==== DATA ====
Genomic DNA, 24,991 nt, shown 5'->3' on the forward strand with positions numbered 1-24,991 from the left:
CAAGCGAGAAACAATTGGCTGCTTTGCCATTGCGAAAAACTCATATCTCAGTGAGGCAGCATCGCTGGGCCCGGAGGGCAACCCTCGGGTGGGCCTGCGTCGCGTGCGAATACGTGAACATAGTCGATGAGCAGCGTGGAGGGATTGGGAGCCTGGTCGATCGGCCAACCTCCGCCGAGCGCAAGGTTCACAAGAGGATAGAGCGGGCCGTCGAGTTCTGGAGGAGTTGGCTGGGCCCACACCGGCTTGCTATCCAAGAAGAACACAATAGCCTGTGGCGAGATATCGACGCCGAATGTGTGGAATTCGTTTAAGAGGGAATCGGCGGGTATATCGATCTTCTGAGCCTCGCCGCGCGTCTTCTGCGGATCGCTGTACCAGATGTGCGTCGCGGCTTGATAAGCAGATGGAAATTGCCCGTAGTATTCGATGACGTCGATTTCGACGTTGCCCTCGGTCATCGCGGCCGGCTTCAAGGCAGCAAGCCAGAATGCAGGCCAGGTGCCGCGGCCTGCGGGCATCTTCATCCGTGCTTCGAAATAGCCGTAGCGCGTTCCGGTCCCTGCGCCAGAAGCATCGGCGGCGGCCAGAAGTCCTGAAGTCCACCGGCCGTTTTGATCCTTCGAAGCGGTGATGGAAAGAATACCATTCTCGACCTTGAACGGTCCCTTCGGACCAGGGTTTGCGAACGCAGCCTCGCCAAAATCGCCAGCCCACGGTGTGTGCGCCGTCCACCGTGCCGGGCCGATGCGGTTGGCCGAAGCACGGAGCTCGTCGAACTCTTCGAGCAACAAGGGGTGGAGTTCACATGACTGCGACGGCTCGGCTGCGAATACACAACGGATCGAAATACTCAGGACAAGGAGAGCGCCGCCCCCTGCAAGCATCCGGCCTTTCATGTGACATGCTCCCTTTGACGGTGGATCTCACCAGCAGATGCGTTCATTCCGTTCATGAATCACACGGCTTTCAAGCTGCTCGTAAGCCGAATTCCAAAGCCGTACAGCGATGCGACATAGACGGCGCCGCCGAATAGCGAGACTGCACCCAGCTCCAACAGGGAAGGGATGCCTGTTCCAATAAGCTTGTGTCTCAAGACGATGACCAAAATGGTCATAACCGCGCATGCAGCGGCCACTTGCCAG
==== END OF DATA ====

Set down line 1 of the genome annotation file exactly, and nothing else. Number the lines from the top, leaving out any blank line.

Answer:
Genomic DNA, 24,991 nt, shown 5'->3' on the forward strand with positions numbered 1-24,991 from the left: